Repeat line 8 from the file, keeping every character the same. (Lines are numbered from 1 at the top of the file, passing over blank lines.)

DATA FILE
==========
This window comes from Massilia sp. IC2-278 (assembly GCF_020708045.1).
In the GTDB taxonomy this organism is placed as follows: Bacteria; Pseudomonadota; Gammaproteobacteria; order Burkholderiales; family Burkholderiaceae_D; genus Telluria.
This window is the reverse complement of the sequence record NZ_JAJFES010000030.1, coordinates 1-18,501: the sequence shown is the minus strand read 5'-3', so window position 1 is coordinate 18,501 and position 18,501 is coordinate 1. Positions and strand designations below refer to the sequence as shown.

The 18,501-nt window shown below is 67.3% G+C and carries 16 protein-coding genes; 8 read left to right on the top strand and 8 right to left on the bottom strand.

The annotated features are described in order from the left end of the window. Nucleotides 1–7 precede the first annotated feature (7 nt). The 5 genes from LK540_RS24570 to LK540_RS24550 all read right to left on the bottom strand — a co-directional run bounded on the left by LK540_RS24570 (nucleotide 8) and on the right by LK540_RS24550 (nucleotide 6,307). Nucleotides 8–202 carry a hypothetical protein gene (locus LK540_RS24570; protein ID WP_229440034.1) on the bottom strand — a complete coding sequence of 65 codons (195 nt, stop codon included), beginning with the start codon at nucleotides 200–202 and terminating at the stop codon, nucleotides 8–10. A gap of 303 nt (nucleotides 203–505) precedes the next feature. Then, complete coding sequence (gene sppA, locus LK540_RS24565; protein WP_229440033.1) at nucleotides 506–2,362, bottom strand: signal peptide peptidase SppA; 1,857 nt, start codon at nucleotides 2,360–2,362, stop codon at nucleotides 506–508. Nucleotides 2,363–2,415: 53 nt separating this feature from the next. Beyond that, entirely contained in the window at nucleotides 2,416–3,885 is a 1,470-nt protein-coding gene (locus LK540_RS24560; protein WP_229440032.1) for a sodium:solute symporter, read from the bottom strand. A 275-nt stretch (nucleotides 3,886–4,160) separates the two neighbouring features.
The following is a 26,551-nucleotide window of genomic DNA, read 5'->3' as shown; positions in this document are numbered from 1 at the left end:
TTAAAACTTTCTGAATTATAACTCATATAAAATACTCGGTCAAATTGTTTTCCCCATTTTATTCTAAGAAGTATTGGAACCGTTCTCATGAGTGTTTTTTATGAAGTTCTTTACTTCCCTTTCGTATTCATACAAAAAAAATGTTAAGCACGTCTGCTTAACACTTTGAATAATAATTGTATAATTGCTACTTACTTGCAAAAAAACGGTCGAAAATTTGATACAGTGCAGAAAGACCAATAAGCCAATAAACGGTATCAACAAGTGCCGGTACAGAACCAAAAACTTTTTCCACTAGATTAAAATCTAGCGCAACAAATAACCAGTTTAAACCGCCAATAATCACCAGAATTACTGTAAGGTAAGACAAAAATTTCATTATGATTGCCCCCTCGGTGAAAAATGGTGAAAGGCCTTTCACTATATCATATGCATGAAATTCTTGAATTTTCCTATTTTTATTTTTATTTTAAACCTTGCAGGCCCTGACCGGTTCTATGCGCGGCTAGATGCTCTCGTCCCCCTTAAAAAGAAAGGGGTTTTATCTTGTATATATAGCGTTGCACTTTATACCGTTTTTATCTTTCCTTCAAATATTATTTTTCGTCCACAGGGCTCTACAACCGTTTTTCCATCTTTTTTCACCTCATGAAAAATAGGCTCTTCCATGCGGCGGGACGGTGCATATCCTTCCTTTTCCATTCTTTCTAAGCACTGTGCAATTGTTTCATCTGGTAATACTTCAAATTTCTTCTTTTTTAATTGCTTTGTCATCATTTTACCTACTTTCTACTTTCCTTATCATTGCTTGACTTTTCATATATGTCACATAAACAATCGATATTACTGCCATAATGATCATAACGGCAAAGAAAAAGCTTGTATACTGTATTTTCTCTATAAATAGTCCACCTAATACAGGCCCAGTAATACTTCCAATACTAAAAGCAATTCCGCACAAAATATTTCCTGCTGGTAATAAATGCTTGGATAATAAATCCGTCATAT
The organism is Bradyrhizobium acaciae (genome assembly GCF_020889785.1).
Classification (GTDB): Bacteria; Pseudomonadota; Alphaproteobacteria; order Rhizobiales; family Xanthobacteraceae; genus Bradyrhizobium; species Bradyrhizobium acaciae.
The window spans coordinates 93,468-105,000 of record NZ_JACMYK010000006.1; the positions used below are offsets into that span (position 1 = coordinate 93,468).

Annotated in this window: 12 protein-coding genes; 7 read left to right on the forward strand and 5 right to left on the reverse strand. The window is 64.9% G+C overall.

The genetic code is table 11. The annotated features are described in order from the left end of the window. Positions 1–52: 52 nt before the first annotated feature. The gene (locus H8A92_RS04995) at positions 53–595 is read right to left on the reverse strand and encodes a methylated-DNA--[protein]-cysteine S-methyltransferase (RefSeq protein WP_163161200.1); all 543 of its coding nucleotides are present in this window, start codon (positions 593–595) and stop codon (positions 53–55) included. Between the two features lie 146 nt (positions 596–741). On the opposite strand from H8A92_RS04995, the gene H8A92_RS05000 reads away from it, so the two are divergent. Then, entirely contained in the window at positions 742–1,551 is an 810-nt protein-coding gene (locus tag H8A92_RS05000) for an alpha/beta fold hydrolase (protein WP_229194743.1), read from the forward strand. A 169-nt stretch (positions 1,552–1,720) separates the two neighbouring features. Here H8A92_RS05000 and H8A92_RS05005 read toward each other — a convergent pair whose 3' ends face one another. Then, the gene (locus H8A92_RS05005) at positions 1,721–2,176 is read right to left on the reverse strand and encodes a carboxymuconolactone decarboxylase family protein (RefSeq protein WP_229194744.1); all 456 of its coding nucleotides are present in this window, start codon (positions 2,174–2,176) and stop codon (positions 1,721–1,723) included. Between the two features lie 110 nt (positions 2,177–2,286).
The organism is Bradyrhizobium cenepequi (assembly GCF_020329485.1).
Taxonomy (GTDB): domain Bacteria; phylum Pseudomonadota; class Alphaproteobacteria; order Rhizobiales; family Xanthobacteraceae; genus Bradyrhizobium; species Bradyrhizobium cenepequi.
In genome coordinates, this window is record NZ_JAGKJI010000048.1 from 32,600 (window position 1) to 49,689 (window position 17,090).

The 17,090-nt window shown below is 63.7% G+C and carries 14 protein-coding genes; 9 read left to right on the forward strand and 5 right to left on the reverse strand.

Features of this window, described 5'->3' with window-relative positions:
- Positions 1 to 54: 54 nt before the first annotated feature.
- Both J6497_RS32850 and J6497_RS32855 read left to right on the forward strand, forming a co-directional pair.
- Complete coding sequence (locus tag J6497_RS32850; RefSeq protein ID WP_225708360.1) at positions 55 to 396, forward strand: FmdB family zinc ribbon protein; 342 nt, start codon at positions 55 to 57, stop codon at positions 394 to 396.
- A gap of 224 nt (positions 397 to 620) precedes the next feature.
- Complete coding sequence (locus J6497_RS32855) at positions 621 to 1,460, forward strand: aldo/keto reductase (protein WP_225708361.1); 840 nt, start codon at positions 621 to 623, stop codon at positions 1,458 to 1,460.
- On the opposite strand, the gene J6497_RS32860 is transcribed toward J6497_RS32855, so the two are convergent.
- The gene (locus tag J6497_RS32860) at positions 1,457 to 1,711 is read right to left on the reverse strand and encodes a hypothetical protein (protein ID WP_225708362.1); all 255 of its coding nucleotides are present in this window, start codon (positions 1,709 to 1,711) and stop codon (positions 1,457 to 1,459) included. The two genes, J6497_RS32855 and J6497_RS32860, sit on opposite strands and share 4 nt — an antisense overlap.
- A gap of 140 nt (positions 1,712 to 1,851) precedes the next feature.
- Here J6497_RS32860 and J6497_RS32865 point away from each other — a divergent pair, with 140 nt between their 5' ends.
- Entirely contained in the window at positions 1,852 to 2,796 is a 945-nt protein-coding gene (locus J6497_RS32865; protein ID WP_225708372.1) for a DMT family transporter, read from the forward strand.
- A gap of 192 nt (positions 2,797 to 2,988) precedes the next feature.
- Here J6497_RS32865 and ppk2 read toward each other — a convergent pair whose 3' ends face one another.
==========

The organism is Bradyrhizobium acaciae (genome assembly GCF_020889785.1).